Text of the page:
Today it’s great to chat with Daniel Kahneman, one of the most influential psychologists of all time. Kahneman is known for his work on the psychology of judgment and decision-making as well as behavioral economics, for which he was awarded the 2002 Nobel Memorial Prize in Economic Sciences. He is author of the bestselling book Thinking, Fast and Slow and co-author of the recent book Noise: A Flaw in Judgment. In 2013, Kahneman received the Presidential Medal of Freedom by Barack Obama.
[1:11] Daniel’s early childhood
[4:11] Daniel’s experiences in Nazi-occupied France
[6:38] Daniel’s escape from Nazi-occupied France
[10:59] Daniel’s recollection of the birth of Israel
[14:39] How Daniel’s work in the army influenced his work
[20:50] Daniel’s work at UC Berkeley
[23:02] Daniel’s shift in focus from perception & attention to judgment & decision-making
[28:18] The importance of “adversarial collaboration”
[34:52] The development of Daniel’s ambitions in psychology
[37:23] The difference between System 1 and System 2 in psychology
[47:29] Daniel’s thoughts on the free will debate
[50:34] Daniel’s thoughts on individual differences in System 1
[53:54] Daniel’s thoughts on Seymour Epstein’s dual-process model
[57:15] Scott and Daniel discuss individual differences in System 1
[1:02:48] How Daniel moved into investigating hedonic psychology
[1:08:44] Daniel’s response to the current research on well-being
[1:16:00] Hope vs hopefulness as a psychological intervention
[1:19:55] The distinction between the science of well-being vs. the application of the science of well-being
[1:27:00] The link between wealth and happiness
[1:31:15] The difference between bias and noise
[1:36:38] The issue of noise across various disciplines
[1:31:39] What is decision hygiene?
[1:42:47] How Daniel has grown over time as a person
[1:45:38] Daniel’s reflections on winning the Nobel Prize
[1:48:09] What Daniel would study today and where he sees behavioral economics going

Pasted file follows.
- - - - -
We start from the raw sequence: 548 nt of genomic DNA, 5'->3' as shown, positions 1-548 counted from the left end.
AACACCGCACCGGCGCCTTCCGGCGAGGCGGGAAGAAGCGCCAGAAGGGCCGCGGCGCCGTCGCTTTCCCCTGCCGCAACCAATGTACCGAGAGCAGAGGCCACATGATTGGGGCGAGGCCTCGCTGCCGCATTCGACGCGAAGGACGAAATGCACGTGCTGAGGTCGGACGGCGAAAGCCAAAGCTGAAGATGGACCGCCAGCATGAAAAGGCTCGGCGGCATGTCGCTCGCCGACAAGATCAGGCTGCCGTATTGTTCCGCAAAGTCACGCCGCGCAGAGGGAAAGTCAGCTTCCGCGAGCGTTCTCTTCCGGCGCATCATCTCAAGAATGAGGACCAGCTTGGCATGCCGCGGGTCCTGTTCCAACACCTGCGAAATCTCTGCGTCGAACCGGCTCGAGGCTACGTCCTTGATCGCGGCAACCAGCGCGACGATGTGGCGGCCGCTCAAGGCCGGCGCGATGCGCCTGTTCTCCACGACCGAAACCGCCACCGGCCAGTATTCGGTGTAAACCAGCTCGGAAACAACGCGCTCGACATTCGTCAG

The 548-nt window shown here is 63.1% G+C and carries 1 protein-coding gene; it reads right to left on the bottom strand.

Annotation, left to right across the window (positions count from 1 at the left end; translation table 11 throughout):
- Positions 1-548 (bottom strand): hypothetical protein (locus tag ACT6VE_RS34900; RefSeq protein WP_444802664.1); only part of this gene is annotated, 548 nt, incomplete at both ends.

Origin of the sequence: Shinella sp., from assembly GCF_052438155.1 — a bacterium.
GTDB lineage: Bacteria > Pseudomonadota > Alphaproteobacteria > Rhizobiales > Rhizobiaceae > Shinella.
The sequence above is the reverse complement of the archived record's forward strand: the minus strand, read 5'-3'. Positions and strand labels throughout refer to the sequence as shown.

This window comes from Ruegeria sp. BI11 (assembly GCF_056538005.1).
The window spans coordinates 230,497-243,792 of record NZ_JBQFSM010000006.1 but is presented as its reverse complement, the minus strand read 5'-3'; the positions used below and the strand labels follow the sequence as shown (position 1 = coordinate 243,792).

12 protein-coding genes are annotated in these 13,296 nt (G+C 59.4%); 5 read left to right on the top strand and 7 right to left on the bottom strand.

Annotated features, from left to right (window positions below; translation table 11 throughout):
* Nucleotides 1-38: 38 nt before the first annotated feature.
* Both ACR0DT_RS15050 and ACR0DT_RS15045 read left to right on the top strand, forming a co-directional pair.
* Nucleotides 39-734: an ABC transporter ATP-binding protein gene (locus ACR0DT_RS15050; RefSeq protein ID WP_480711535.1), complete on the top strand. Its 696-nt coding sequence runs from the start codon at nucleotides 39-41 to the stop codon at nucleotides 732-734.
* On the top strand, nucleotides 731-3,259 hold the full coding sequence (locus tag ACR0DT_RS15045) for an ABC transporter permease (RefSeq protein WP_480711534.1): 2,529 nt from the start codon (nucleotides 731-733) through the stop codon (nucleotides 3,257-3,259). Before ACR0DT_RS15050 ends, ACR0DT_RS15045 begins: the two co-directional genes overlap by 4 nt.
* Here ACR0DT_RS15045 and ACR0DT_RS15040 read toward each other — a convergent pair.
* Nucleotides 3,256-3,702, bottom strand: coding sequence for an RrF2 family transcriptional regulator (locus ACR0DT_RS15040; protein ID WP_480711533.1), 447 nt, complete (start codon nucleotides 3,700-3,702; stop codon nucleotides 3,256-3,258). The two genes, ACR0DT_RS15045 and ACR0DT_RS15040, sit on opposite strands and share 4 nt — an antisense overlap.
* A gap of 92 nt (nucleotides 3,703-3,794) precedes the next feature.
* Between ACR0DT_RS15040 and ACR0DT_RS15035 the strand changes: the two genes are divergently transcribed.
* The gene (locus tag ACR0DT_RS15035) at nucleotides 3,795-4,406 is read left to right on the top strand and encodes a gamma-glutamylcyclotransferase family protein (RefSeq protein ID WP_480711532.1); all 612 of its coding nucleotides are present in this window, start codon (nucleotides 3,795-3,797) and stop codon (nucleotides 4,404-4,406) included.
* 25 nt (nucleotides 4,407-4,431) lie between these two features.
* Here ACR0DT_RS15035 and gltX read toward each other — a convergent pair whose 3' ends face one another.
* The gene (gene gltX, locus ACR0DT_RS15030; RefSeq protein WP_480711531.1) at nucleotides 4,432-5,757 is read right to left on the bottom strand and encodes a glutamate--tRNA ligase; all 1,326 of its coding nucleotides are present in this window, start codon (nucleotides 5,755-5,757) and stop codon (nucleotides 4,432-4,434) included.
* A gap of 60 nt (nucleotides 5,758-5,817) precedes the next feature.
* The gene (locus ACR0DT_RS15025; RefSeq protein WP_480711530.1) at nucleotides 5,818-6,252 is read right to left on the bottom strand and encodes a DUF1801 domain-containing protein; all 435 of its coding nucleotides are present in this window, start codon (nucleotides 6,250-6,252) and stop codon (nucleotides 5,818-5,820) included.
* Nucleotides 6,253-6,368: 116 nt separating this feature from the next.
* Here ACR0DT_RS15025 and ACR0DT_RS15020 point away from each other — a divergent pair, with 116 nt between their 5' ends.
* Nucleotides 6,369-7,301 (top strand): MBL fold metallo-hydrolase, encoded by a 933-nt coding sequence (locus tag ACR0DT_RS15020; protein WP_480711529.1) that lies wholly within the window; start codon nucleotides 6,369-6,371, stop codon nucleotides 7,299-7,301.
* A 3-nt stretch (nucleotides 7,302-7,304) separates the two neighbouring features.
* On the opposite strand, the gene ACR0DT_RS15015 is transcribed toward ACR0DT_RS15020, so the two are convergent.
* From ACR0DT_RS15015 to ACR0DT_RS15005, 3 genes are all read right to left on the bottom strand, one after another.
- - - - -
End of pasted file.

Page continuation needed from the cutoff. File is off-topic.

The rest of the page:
[1:50:46] What Daniel wants his greatest legacy to be
[1:53:12] Daniel’s advice to young psychologists
Thanks for this interesting discussion with a huge contributor to psychology.
Regarding Kahneman’s comments on the predicament surrounding concepts like consciousness, feelings, free will, I am wondering what you think of neuropsychologist and psychoanalyst Mark Solm’s recent research and position on consciousness, i.e. consciousness arising from the brainstem and manifested as affect?
you and Daniel Kahneman discuss the science of well being in your interview. Is it not time to go the next step and establish a formal science of well being? We have the science of psychopathology which is the formal study personality and behavioural disorders. Why not, for example, have a science of psychoeuology which is the study of well being. Here ‘eu’ means ‘well’.
This can include the study of psychological health, resilience, positivity, creativity, hope, optimism, happiness, competence, success, grit, self-efficacy, self-fulfilment, identity, search for meaning, rich cognitive experiences such as peak experiences and flow experiences; and positive emotional states such as joy, love and ectasy as examples.
The formal recognition of this science of well being would help move attention away from cults and ideologies in psychology such as positive psychology, humanistic psychology, existential psychology and gestalt psychology to what does the research reveal?
A truly fascinating discussion – thank you.
I am interested in how Hope arises in these explorations and the concept and usability of hope contextually in current settings?